This isn't a question I devote enough time to, and, when I do, it tends to drift off into a fantasy of the death of a Victorian paterfamilias surrounded by his loved ones. And then I read two articles yesterday which stopped me in my tracks: Christopher Howse in the Telegraph and Pastor Iuventus in the Catholic Herald, to which I can't find a link.
Christopher Howse talks about finding himself, as he thought on the brink of death; the young priest talks about being with the dying.
The very last question in the Penny Catechism asks what you should do after your night prayers.
"After my night prayers I should observe due modesty in going to bed; occupy myself with thoughts of death; and endeavour to compose myself to rest at the foot of the cross, and give my last thoughts to my crucified Saviour."
I remember as a seven year old learning a new hymn at school: all I remember now is the first line "Dear St Joseph, Spouse of Mary" and the repeated last line "Teach, O teach us how to die!". As seven year olds we sang it with gusto: it has a memorable lively tune; but that's all I remember.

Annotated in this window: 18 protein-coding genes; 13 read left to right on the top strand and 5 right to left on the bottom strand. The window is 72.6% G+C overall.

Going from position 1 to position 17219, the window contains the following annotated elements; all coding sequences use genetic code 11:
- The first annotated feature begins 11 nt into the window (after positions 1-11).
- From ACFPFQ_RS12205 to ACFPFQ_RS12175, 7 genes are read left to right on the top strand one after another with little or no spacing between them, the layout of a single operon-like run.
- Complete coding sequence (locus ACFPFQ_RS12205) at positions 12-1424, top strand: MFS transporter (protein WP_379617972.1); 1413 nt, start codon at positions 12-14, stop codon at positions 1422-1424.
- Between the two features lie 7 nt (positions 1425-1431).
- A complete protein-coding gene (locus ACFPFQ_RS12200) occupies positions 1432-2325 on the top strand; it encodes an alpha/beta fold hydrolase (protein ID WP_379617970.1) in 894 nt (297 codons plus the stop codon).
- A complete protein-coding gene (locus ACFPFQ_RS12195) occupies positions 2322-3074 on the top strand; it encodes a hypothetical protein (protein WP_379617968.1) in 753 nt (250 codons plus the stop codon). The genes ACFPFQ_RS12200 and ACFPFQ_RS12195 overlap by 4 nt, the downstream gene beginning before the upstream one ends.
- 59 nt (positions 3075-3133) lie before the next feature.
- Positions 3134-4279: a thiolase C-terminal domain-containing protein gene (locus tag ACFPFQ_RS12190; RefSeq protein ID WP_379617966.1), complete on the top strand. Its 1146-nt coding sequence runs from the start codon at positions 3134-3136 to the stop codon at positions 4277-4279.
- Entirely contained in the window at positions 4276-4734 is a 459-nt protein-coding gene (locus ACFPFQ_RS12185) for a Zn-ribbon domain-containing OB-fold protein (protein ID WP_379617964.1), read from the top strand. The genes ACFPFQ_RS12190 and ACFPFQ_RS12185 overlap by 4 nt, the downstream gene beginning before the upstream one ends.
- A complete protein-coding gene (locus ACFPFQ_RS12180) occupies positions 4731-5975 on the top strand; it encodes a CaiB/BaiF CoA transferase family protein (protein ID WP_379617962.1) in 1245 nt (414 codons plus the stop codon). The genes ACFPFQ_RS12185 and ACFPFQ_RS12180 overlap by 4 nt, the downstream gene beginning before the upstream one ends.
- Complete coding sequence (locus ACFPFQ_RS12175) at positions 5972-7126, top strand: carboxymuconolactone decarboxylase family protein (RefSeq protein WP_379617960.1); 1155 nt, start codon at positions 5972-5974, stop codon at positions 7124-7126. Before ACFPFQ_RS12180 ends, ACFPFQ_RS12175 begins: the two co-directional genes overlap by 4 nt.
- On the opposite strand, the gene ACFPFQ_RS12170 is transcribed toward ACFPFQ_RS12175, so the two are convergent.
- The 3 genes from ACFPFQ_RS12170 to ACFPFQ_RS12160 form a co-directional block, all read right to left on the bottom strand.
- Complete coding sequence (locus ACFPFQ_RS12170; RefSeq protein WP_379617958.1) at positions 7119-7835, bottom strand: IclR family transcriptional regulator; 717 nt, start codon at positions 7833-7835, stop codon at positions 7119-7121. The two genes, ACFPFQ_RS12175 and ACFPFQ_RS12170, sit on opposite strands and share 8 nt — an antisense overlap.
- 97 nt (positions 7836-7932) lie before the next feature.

Learning how to die has gone out of fashion. But a couple of weeks before my father died, he told me that he remembered his lessons: he had been taught as a boy how a good Catholic should die, and had seen good Catholics die according to the teaching he had received. And so he embraced death as a gift from God, and God gave him a gift of being in his own home, having family around him saying the Rosary, and a priest to say the Commendation as he died; and God gave an Indian doctor who was present the gift of seeing that even the English sometimes know how to "do death".
(My father was the sort of literal-minded man whose examination of Conscience was based on the Ten Commandments and on "Have I clothed anyone who was naked?" "Have I visited anybody in prison?" etc. He thought the SVP was God's gift to him to allow him to do what Jesus wanted him to do.)
My death might not be imminent: but it might be. So might yours. Are we prepared?